JAIC 2002, Volume 41, Number 2, Article 5 (pp. 155 to 184)
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Journal of the American Institute for Conservation
JAIC 2002, Volume 41, Number 2, Article 5 (pp. 155 to 184)




Since drawing would have been a fundamental part of the training for any formally educated painter, many theories pertaining to methods of sketching and drawing were available to painters of mid-19th-century America. Instruction manuals such as J. G. Chapman's American Drawing Book (1847) and John Ruskin's Elements of Drawing (1857), along with published material on the theory and practice of painting, were widely distributed and may have been studied by Heade. However, with no documentation or records of his owning particular manuals, it is difficult to ascertain whether he actually pursued published instruction on the subject.

Relative to the number of extant paintings, few sketchbooks and drawings by Heade exist. One journal Heade kept during a six-month stay in Brazil from September 1863 until the following spring is housed at the MFA, Boston (Brazil-London Journal 1863, S623). Interspersed sporadically in the text (in which he recounts his day-to-day experiences in Brazil) are delicate pencil drawings of hummingbirds, or portions thereof, and renderings of some in great detail. Other sketchbooks reveal small glimpses of mountains and other motifs that eventually made their way into his paintings.

Heade generally began his compositions with a schematic preliminary drawing on the ground layer. Often he simply suggested the horizon or a topographical profile of the backdrop scene. In many instances he drew motifs within the pictorial scene using varying degrees of detail. Trailing Arbutus (1860, S322), Roses and Heliotrope in a Vase on a Marble Table-top, and Shore Scene: Point Judith (1863, S119) (fig. 7) are relatively rare examples in which Heade used extensive detailed drawing throughout the composition.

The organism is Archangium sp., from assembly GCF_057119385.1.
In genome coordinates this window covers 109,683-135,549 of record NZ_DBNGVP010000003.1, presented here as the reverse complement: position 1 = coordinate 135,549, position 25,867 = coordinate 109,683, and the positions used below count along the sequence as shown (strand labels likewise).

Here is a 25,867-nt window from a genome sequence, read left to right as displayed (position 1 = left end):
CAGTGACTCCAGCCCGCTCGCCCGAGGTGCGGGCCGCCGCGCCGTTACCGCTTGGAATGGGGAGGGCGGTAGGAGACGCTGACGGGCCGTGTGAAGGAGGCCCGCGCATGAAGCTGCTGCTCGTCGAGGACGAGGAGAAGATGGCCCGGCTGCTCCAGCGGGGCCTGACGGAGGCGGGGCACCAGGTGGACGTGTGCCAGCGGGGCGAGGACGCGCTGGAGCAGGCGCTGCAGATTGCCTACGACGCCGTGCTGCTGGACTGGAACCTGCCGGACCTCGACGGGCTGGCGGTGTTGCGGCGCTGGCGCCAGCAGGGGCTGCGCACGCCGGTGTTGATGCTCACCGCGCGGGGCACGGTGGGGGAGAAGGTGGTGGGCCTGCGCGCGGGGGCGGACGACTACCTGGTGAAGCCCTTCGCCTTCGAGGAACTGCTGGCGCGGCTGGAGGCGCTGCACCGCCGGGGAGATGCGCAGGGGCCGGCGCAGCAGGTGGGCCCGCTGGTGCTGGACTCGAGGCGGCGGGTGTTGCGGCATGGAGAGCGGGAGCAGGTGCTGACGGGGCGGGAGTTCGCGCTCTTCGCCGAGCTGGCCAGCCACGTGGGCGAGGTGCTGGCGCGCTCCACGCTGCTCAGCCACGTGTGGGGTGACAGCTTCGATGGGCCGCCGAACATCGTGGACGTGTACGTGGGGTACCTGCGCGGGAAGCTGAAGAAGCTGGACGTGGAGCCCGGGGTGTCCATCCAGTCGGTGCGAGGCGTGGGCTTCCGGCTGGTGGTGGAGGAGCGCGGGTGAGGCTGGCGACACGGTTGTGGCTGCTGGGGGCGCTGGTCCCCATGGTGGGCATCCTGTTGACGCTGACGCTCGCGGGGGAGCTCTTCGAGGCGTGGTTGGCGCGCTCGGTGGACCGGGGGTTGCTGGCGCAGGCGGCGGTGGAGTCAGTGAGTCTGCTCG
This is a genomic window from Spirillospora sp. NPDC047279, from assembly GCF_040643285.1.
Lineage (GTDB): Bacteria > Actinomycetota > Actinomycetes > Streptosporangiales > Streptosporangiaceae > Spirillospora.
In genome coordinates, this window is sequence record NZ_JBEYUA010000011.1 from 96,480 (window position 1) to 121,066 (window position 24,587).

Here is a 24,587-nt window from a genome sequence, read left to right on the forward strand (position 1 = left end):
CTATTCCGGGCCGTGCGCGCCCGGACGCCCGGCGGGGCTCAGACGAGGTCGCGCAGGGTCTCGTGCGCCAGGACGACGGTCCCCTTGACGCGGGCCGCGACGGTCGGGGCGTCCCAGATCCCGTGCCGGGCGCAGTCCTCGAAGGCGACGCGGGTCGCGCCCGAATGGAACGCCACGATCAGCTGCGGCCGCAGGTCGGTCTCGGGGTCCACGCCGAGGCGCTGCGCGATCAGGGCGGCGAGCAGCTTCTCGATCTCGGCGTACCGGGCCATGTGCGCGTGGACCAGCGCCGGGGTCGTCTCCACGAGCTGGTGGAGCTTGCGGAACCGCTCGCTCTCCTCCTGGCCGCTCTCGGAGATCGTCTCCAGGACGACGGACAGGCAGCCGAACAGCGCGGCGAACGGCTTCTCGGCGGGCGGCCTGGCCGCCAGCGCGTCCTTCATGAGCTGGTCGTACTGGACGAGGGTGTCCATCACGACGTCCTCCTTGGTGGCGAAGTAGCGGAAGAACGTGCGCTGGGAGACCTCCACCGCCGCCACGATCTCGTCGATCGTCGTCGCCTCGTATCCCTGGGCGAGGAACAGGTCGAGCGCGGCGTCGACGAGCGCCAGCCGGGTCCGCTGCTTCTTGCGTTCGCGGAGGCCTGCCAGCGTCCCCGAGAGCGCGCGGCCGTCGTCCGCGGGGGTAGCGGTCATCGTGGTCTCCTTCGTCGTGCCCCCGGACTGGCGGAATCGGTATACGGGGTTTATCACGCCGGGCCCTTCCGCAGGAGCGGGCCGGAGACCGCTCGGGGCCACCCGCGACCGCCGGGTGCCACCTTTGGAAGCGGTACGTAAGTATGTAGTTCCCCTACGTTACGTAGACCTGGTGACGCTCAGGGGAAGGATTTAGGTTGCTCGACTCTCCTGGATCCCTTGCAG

Although Heade used a variety of media for his preliminary drawings, throughout his career he seems to have preferred dry materials (i.e., pencil, charcoal, chalk, and crayon). When the paintings are examined under the microscope (fig. 8) or with infrared reflectography, these media are occasionally seen near contours or through paint glazes. Where a dry under-drawing medium has been found, it has been difficult to analyze chemically. Occasionally loose, unbound black particles were seen between the ground and paint layers in some of the paint cross sections of the orchids when viewed through the microscope.

In the landscapes and seascapes, when a dry medium was used, it is most commonly found in the horizon line and in outlines for hill and mountain silhouettes. In these paintings, with very limited underdrawing, there is an increased number of pentimenti, especially in the upper paint layers of the contours of the various compositional elements. The pentimenti range from very subtle changes in the trees, haystacks, orchids, or heads of the humming-birds to actual displacement of the various motifs.

Although the dry underdrawing is more common, Heade sometimes used a wet medium. He would complete underdrawings of specific motifs such as birds or foliage using either a carbon-based ink (fig. 9) or thin, raw umber-colored paint. Observed using infrared reflectography or a binocular microscope, these areas could be characterized as having a dilute “wash” consistency, i.e., thin, smooth, and very sketchy, with a wider line than the dry type of underdrawing previously mentioned.